obstacle to finding a soul mate. Next, you must redefine the traditional paradigm for

coupling so you can find a comfortable way of being together. This means letting go of

society’s stereotypes about marriage or relationships, forging a new path for yourself. If

you’re an empath or if the ordinary expectations of coupledom don’t work for you,

practice the following tips.

 

Surrender Old Relationship Rules, Create New Ones from The Ecstasy of Surrender

Tip 1. Evaluate a potential mate’s compatibility

As you’re getting to know someone, share that you’re sensitive, that you value

having alone time. The right person will understand; the wrong person will put you down

for being “overly sensitive.”

Tip 2. Vibrations Speak Louder Than Words

Notice how you relate to a potential mate’s energy. Ask yourself: Does the

person’s words match their energy? Or is something off? If you have any doubts about

his or her authenticity, go slow. To avoid getting involved with someone who won’t be

good for you, keep tracking the person’s energy with your empathic abilities to find out

who they really are.

Tip 3. Allow quiet time at home to decompress

Get in the habit of taking mini-breaks throughout the day. Tell your partner how

important this is to you. Stretch. Breathe. Walk. Meditate. Listen to music. This time

alone will replenish you.

Tip 4. Limit your time socializing with others

Tell your partner what your ideal time limit is to stay at parties or other social

occasions before you burn out. If your comfort level is three hours max– even if you

adore the people– make an agreement with your partner to take your own car if he or

she prefers to stay longer.

Tip 5. Negotiate your square footage needs

Breathing room is a must. Experiment with creative living conditions. Ask

yourself, “What space arrangement is optimal?” Having a private area to retreat to?

Separate bathrooms? Separate houses? Agree not to crowd each other. When traveling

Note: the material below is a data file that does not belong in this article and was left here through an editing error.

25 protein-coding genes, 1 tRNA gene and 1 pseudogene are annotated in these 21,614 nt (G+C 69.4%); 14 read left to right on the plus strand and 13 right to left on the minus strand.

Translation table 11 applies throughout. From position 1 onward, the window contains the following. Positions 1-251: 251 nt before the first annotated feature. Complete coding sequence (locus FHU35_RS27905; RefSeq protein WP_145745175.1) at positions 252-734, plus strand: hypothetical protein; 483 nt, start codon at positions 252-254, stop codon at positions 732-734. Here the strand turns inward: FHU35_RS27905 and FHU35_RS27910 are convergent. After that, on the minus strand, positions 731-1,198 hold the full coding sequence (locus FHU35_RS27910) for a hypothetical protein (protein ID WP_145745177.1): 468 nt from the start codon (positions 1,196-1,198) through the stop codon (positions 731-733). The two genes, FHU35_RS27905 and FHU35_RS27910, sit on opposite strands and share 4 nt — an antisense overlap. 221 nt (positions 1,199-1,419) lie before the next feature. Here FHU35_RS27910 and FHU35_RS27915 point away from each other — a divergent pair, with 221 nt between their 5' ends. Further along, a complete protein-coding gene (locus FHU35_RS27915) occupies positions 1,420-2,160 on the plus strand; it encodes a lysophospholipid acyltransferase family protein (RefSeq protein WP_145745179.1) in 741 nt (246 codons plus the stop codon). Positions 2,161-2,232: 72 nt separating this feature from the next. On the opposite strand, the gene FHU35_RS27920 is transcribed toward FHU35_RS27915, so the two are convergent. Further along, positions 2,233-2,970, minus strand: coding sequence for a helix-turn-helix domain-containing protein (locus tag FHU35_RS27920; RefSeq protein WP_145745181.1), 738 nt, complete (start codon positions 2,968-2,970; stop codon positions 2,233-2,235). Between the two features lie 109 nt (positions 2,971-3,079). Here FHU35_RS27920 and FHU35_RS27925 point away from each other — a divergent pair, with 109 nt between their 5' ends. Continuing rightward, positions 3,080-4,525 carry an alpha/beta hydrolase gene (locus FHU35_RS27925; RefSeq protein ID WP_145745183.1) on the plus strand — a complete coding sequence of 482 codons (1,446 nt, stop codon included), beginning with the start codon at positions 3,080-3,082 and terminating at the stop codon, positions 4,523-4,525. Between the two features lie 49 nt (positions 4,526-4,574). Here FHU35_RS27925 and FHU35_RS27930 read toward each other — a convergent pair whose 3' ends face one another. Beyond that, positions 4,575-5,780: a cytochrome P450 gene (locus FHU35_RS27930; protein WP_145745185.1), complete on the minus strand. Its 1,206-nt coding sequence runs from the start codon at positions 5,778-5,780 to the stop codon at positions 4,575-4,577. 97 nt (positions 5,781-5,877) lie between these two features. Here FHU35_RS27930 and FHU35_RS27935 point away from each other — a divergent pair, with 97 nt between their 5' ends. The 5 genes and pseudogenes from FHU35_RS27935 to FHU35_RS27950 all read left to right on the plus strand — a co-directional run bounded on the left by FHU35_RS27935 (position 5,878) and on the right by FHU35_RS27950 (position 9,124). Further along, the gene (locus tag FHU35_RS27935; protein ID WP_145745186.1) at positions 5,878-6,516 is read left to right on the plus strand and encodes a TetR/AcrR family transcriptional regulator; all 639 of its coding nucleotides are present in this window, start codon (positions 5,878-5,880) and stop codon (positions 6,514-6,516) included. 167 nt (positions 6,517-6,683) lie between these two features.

together, you may prefer getting adjoining rooms with your own bathroom (this works

wonders for me). If sharing a room is the only option, hanging a sheet as a room divider

will help.

Tip 6. Get a sleep divorce

Traditionally, partners sleep in the same bed. However, some empaths never get

used to this, no matter how caring a mate. Nothing personal: they just like sleeping in

their own space. Discuss options with your mate. Give yourself permission to sleep

separately. Separate beds. Separate rooms. Sleeping together a few nights a week.

Because non-empaths can feel lonely sleeping alone, make compromises when

possible.

 

In my medical practice, I’ve seen this creative approach to relationships save

marriages and make ongoing intimacies safe for emotional empaths of all ages– even if

they haven’t had a long-term partner before.

About Judith Orloff MD

Judith Orloff Judith Orloff MD is author of the national bestseller The Ecstasy of Surrender: 12 Surprising Ways Letting Go Can Empower Your Life. Dr. Orloff is a psychiatrist, intuitive healer, and New York Times bestselling author who synthesizes the pearls of traditional medicine with cutting edge knowledge of intuition, energy, and spirituality. Dr. Orloff also specializes in treating empaths (highly sensitive people). An Assistant Clinical Professor of Psychiatry at UCLA, she passionately believes that the future of medicine involves integrating all this wisdom to achieve emotional freedom and total wellness. Dr. Orloff’s work has been featured on The Today Show, CNN, Forbes, the Oprah Magazine and USA Today. To learn more about being an empath, visit http://www.drjudithorloff.com/empath-support-community.